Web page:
2017-06-05
Technical Paper
2017-01-1768
Yong Xu
Abstract The NVH performance is one of the most important concerns in vehicle development. For all-wheel drive (AWD) vehicles and rear-wheel (RWD) drive vehicles, prop shaft is a major transmission component which may cause various NVH problems. This paper focuses on the vehicle NVH problems caused by the second order excitation force of prop shaft. In order to control the NVH performance of the prop shaft efficiently and fundamentally, this work first studied the rotation kinematical characteristics of prop shaft. Then a rigid-elastic coupling model of vehicle driveline was built with the theory of multi-body dynamics. With this model, the sensitive factors that may affect the second order excitation force were investigated. This paper also describes a case study to verify the conclusions which are revealed from the theoretical calculation and the simulation.
2017-06-05
Technical Paper
2017-01-1773
Jing Yuan
Abstract The dual phase twin synchronous drive has been developed for belt noise reduction. Two identical synchronous belts are arranged parallel side by side with one tooth staggered against other by the half pitch offset. The noise cancellation effect is achieved as one belt tooth engagement coincides with the other belt tooth dis-engagement. A center flange is used as a divider to prevent the belts contacting each other along the axial direction during their entrance and exit of the sprocket. An overall 20 [dBA] noise reduction has been achieved with the dual phase twin belt drive compared to an equal width single belt counterpart. The vibration amplitude of the hub load is also reduced which is directly correlated to the structural borne noise. Comparing to the related dual phase helical tooth belt, the dual phase twin belt is superior in torque carrying capability; and is on par with noise mitigation.
2017-06-05
Technical Paper
2017-01-1778
Enrico Galvagno, Antonio Tota, Mauro Velardocchia, Alessandro Vigliani
Abstract This paper explores the potentiality of reducing noise and vibration of a vehicle transmission thanks to powertrain control integration with active braking. Due to external disturbances, coming from the driver, e.g. during tip-in / tip-out maneuvers, or from the road, e.g. crossing a speed bump or driving on a rough road, the torsional backlashes between transmission rotating components (gears, synchronizers, splines, CV joints), may lead to NVH issues known as clonk. This study initially focuses on the positive effect on transmission NVH performance of a concurrent application of a braking torque at the driving wheels and of an engine torque increase during these maneuvers; then a powertrain/brake integrated control strategy is proposed. The braking system is activated in advance with respect to the perturbation and it is deactivated immediately after to minimize losses.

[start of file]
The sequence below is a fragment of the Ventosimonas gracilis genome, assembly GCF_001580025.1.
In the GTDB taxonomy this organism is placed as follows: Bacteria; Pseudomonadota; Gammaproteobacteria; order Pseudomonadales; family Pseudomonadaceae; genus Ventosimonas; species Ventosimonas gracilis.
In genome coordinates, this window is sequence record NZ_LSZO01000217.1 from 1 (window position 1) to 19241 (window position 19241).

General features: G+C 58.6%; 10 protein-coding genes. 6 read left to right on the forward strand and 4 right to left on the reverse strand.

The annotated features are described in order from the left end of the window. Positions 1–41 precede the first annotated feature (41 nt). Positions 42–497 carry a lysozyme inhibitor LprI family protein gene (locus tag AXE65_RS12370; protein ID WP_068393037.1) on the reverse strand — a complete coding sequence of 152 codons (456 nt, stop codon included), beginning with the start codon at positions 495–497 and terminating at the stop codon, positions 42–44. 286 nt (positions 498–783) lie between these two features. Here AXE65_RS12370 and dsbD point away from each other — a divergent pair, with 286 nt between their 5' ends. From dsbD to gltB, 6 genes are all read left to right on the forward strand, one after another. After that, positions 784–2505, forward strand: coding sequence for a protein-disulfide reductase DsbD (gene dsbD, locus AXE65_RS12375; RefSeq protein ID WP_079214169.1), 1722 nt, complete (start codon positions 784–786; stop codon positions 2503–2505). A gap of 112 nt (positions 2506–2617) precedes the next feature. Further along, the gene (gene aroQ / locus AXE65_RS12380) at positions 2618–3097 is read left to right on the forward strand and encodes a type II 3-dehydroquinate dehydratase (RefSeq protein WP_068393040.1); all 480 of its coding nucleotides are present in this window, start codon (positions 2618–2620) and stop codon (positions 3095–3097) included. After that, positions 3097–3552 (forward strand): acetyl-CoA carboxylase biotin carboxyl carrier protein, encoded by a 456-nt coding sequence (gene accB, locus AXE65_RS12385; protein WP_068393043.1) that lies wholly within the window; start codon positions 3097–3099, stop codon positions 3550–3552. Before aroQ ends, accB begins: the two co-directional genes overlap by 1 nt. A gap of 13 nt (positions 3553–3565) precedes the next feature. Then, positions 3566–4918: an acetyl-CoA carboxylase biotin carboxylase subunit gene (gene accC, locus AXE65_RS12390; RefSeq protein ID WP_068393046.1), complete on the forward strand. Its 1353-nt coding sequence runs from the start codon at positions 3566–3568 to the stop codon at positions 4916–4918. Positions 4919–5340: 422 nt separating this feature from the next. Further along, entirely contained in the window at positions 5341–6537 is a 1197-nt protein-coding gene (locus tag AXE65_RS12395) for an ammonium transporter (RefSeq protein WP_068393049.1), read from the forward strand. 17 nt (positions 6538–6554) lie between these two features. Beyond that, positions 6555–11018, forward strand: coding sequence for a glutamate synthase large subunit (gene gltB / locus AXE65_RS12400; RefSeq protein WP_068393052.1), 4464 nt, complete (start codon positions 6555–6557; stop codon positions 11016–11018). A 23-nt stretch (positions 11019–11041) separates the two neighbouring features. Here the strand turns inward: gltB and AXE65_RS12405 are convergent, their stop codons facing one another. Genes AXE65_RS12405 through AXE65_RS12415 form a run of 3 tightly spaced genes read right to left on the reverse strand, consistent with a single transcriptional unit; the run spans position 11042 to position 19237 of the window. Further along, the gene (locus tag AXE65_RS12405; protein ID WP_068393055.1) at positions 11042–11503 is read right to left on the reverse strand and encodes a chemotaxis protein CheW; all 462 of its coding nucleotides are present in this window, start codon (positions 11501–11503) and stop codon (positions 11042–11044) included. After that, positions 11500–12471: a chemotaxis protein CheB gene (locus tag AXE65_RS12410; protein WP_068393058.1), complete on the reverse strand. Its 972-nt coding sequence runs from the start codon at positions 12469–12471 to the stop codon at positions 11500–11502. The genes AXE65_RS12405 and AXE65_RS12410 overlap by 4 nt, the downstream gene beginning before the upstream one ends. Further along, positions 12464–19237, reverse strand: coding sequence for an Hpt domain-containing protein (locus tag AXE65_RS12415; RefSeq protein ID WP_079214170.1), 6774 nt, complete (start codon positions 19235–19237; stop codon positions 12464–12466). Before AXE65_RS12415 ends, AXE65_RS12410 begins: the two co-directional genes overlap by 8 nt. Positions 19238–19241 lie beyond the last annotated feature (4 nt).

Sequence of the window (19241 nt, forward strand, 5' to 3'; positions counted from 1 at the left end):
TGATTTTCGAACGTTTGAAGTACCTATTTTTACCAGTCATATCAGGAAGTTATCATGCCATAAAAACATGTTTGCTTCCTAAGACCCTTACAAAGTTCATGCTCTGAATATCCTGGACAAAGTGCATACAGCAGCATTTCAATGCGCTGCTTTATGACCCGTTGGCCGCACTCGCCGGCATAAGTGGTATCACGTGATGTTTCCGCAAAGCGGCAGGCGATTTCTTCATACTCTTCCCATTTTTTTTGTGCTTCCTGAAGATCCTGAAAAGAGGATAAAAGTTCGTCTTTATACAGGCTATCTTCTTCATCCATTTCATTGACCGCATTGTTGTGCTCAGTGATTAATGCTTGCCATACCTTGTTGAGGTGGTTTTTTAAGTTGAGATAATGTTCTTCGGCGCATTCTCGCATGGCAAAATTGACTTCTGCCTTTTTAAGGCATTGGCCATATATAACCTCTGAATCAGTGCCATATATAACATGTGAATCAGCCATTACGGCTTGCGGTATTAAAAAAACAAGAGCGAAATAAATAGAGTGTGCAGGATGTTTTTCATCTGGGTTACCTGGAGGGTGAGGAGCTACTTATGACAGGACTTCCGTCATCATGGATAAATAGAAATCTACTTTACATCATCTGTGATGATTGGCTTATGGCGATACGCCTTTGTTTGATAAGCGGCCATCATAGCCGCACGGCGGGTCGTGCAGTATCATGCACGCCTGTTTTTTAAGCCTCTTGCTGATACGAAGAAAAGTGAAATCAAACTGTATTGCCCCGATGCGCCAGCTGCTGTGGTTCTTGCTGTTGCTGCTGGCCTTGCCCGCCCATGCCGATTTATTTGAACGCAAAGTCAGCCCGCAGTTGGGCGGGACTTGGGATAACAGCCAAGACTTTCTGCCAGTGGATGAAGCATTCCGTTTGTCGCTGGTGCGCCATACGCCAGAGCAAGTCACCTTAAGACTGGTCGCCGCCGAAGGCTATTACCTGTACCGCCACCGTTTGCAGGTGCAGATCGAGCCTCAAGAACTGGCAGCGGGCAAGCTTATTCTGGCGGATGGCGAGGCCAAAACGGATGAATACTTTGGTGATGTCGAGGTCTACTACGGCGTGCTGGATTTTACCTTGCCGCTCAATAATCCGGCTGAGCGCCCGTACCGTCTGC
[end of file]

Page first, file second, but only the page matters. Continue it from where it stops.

2017-06-05
Technical Paper
2017-01-1780
Yong Xu
Abstract In the design or match process of vehicle powertrain system, gearbox rattle is a common NVH problem which directly affects passengers’ judgment on the quality and performance of vehicle. During the development process of a passenger car, prototype vehicles have serious gear rattle problem. In order to efficiently and fundamentally control this problem, this work first studied the characteristics and mechanisms of the gearbox rattle. The study results revealed that the torsional vibration of powertrain system was the root cause of gearbox rattle. Then a simulation model of the full vehicle was built with the aid of Simulink® toolbox, which is a graphical extension to MATLAB® for modeling and simulation of variety of systems. With this model, the sensitivity analysis and parametrical optimization were performed, and the simulation results indicated that the dual-mass flywheel (DMF) was the best measure to control the rattle.
2017-06-05
Technical Paper
2017-01-1903
Masami Matsubara, Nobutaka Tsujiuchi, Tomohiko Ise, Shozo Kawamura
Abstract The tire is one of the most important parts, which influence the noise, vibration, and harshness of the passenger cars. It is well known that effect of rotation influences tire vibration characteristics, and earlier studies presented formulas of tire vibration behavior. However, there are no studies of tire vibration including lateral vibration on effect of rotation. In this paper, we present new formulas of tire vibration on effect of rotation using a three-dimensional flexible ring model. The model consists of the cylindrical ring represents the tread and the springs represent the sidewall stiffness. The equation of motion of lateral, longitudinal, and radial vibration on the tread are derived based on the assumption of inextensional deformation. Many of the associated numerical parameters are identified from experimental tests.
2017-06-05
Technical Paper
2017-01-1891
Todd Freeman, Kelby Weilnau
Abstract Similar to the automotive industry, the expectations from customers for the noise and vibration performance of personal vehicles such as golf carts, ATV’s, and side-by-side vehicles has continued to evolve. Not only do customers expect these types of vehicles to be more refined and to have acoustic signatures that match the overall performance capabilities of the vehicle, but marketing efforts continue to focus on product differentiators which can include the acoustic and vibration performance. Due to this increased demand for acoustic and vibration performance, additional NVH efforts are often required to meet these expectations. This paper provides a sample of some of the efforts that have occurred to further refine and develop the noise and vibration signature for golf carts.